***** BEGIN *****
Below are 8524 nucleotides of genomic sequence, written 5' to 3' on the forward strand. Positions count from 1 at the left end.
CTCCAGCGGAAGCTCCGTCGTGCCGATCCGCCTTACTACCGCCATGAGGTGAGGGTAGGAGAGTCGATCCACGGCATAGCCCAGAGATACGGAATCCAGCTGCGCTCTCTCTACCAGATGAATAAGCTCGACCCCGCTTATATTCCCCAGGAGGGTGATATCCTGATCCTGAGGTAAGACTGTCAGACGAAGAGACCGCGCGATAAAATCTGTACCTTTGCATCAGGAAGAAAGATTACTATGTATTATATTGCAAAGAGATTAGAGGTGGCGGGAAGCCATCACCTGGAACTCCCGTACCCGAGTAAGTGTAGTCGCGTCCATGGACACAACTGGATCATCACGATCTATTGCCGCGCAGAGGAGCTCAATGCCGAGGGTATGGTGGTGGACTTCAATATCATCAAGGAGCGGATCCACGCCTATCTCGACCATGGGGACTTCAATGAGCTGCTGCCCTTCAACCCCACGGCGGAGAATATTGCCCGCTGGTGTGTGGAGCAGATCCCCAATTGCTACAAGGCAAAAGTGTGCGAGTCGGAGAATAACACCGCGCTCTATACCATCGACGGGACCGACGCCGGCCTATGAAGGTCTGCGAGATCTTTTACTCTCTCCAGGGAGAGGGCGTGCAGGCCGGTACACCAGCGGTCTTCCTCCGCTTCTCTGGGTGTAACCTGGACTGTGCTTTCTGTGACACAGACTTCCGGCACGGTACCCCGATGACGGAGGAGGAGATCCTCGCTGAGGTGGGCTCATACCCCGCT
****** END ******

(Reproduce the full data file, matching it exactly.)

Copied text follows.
Below are 8524 nucleotides of genomic sequence, written 5' to 3' on the forward strand. Positions count from 1 at the left end.
CTCCAGCGGAAGCTCCGTCGTGCCGATCCGCCTTACTACCGCCATGAGGTGAGGGTAGGAGAGTCGATCCACGGCATAGCCCAGAGATACGGAATCCAGCTGCGCTCTCTCTACCAGATGAATAAGCTCGACCCCGCTTATATTCCCCAGGAGGGTGATATCCTGATCCTGAGGTAAGACTGTCAGACGAAGAGACCGCGCGATAAAATCTGTACCTTTGCATCAGGAAGAAAGATTACTATGTATTATATTGCAAAGAGATTAGAGGTGGCGGGAAGCCATCACCTGGAACTCCCGTACCCGAGTAAGTGTAGTCGCGTCCATGGACACAACTGGATCATCACGATCTATTGCCGCGCAGAGGAGCTCAATGCCGAGGGTATGGTGGTGGACTTCAATATCATCAAGGAGCGGATCCACGCCTATCTCGACCATGGGGACTTCAATGAGCTGCTGCCCTTCAACCCCACGGCGGAGAATATTGCCCGCTGGTGTGTGGAGCAGATCCCCAATTGCTACAAGGCAAAAGTGTGCGAGTCGGAGAATAACACCGCGCTCTATACCATCGACGGGACCGACGCCGGCCTATGAAGGTCTGCGAGATCTTTTACTCTCTCCAGGGAGAGGGCGTGCAGGCCGGTACACCAGCGGTCTTCCTCCGCTTCTCTGGGTGTAACCTGGACTGTGCTTTCTGTGACACAGACTTCCGGCACGGTACCCCGATGACGGAGGAGGAGATCCTCGCTGAGGTGGGCTCATACCCCGCT